No one, in these grim times, when the painter’s normal creative impulses are being crushed by a gigantic weight of destruction, can wisely prophesy a brilliant future for our native art. Yet an experimental exhibition of paintings by “Fifty Oncoming Americans” recently assembled by the Springfield Museum of Fine Arts and the Boston Institute of Modern Art – and currently visible at the latter – sounds an encouraging note. For the most part, it contains names which are little known to the lay public, but with which we will probably have to reckon before long.
Critical standards being inevitably personal and arbitrary, we appreciate that the selection of fifty practicing painters for an exhibition of this kind is a hazardous affair. But it was not our intention to isolate the fifty most promising “unarrived” American painters for a single collective showing, or to claim any special preeminence for the chosen group. We simply contend that the men and women here represented – their average age is under thirty-five – have already amply demonstrated their potentialities and that they deserve patronage at least commensurate with their proven ability.
The exhibition has the secondary function of inculcating the museum-going public with the realization that a considerable quantity of first-rate painting is within reach of the small pocketbook. The prices in this exhibition, appearing, incidentally, both in the catalogue and on the labels in healthy contradiction to accepted museum practice, scale down from a $500 maximum (affixed to three pictures) to a $60 minimum. And we confidently invite direct comparison of the efforts of many of these painters with the output of certain high-pressure, high-priced American compeers.
These fifty leave you with the dominant impression that American painting is freeing itself from the bonds of imitation and mannerism. The derivative aspects are still much in evidence, but you feel that the major formative influences are being more constructively assimilated than heretofore. For example, John Koch’s rich flower-piece, Gladioli, betrays this painter’s strong admiration for Renoir, yet, in every sense, it is a highly individualized performance. The same circumspect absorption of influence is evident in Jack Levine’s powerfully distorted Neighborhood Physician, at which – though it is an utterly personal conception – you cannot look without recalling Soutine and Kokoschka, both of whom are giants to Levine.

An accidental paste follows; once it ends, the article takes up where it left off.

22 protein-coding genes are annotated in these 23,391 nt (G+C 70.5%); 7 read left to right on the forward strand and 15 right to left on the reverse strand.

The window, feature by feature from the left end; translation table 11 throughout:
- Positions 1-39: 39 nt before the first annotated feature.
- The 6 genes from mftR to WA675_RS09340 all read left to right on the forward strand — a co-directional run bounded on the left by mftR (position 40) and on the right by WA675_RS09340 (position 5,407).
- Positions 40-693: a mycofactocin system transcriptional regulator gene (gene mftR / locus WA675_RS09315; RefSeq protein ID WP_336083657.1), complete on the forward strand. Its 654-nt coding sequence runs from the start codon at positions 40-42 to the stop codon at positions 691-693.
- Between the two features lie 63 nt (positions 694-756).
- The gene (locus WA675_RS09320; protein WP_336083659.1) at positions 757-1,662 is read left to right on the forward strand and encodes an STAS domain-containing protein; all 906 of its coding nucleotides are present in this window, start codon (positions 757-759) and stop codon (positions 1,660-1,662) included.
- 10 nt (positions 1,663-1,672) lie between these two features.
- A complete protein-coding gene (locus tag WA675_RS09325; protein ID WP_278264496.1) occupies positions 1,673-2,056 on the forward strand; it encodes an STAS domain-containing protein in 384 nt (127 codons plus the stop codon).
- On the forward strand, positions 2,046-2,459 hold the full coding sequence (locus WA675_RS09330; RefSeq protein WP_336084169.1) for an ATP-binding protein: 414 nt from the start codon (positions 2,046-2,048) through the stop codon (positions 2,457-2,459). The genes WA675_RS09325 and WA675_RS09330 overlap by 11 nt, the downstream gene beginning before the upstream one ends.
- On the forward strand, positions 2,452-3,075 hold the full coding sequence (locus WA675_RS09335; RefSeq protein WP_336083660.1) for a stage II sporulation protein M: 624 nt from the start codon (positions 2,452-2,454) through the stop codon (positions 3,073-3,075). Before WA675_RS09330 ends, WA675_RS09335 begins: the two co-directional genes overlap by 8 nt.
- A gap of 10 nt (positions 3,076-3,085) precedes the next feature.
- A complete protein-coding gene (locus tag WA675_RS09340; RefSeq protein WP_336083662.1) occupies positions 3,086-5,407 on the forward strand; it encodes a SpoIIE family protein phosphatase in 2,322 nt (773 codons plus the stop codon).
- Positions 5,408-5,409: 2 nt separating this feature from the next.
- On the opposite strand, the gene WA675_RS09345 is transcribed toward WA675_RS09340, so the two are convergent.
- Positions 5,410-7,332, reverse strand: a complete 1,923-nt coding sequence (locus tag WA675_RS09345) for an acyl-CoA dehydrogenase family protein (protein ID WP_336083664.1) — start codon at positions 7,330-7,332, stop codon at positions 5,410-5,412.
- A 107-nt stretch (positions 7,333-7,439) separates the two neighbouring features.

Ambroise Vollard: Yun Gee
The exhibition’s diversity is implied by by a simple tabulation of the various categories. Apart from several distinguished abstractions there are many ingratiating, realistic pieces such as Harold Rabinovitz’ large Ballet Dancer, Thomas Craig’s Portrait of Ysidra Jaquez, and Wendell Jones’ hilarious “small-fry” Football Player, Corcoran Prizewinner John Heliker shows a bright, engaging Little Girl. The extensive landscape group is headed by Yvonne Twinning’s crisp River View. Carl Pickhardt’s Cook, Mitchell Siporin’s Domestic Refugees, and Alfred Sessler’s Green Market are convincing social studies. Willard Cummings’ Mr. and Mrs. Cutler is easily his most distinguished portrait to date, and Yun Gee’s Vollard is an excitingly eccentric portrayal of the late great connoisseur. Three outstanding works fortunately cannot be pigeon-holed. Julien Binford’s tranquil Here’s my Foots, dear Lord, Raymond Breinin’s restrained still-life, Maestro, and Darrel Austin’s brilliant, fantastic Tiger are conclusive evidence that a whole generation of American painters, on the threshold of emancipated maturity, are translating foreign doctrine into a persuasive native idiom.
James S. Plaut was founder and first director of the Institute of Contemporary Art in Boston. He stepped down as director of the Institute in 1956. In 1958 he served as deputy United States Commissioner to the Brussels World’s Fair, followed by a vice presidency of the Old Sturbridge Village, MA 1959-1961. He retired from the Institute in 1961. He was the secretary general to the World Crafts Council, 1967-1976. Plaut received an honorary D.F.A., from Wheaton College, Wheaton, IL, in 1974. In 1976, following his work with the Council, Plaut and his wife began the organization Aid to Artisans, a program to help third-world artisans market their wares. He died at a Boston hospital at age 83.